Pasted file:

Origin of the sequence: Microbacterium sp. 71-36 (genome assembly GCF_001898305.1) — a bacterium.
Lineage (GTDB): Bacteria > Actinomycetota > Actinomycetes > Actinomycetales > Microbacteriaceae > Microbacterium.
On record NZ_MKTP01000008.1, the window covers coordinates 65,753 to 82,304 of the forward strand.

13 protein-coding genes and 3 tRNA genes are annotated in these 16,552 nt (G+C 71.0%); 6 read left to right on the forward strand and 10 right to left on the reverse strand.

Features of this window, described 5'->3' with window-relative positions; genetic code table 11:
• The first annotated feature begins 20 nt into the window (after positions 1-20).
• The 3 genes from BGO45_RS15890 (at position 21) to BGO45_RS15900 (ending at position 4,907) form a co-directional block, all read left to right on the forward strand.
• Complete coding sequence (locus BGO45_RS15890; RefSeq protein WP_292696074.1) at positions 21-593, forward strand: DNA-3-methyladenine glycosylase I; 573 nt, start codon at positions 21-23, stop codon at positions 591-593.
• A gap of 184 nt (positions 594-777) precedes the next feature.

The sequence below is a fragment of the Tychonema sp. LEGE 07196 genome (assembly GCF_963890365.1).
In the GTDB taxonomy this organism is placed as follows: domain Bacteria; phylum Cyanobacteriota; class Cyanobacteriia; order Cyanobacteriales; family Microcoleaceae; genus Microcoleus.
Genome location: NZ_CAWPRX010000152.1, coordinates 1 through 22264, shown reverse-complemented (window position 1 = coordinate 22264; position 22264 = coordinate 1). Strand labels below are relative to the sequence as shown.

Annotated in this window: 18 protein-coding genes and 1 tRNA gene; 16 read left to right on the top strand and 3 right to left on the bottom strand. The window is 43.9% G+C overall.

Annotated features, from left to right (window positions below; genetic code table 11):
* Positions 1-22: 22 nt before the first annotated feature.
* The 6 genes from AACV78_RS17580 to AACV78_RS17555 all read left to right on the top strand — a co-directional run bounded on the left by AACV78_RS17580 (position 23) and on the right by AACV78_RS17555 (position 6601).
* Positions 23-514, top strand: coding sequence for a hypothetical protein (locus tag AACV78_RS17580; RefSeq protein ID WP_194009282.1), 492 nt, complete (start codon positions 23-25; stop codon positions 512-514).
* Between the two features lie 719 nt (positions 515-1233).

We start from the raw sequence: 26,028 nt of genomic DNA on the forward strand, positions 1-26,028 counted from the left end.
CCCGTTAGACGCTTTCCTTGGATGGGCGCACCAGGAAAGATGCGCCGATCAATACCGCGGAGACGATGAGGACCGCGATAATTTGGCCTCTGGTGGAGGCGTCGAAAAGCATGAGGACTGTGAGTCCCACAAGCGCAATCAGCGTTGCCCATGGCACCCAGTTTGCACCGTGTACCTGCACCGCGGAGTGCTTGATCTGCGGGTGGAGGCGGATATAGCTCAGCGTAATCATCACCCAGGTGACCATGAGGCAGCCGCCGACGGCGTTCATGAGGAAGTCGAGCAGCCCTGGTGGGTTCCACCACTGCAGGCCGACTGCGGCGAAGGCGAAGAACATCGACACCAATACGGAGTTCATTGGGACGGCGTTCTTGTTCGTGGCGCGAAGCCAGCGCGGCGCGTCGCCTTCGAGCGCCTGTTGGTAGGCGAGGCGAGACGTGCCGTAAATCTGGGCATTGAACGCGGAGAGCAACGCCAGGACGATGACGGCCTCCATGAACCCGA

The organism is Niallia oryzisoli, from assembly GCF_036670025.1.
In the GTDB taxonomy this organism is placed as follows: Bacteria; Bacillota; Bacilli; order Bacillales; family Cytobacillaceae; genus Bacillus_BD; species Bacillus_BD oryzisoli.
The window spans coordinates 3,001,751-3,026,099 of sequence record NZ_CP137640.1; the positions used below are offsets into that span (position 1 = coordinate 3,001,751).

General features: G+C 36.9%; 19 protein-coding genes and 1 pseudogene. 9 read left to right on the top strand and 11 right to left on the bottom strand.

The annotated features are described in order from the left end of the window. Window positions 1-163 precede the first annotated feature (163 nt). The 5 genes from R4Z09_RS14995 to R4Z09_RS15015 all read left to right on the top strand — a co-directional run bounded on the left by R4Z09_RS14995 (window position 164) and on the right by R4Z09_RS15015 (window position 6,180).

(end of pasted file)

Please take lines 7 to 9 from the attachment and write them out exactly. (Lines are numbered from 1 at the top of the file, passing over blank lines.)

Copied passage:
• The 3 genes from BGO45_RS15890 (at position 21) to BGO45_RS15900 (ending at position 4,907) form a co-directional block, all read left to right on the forward strand.
• Complete coding sequence (locus BGO45_RS15890; RefSeq protein WP_292696074.1) at positions 21-593, forward strand: DNA-3-methyladenine glycosylase I; 573 nt, start codon at positions 21-23, stop codon at positions 591-593.
• A gap of 184 nt (positions 594-777) precedes the next feature.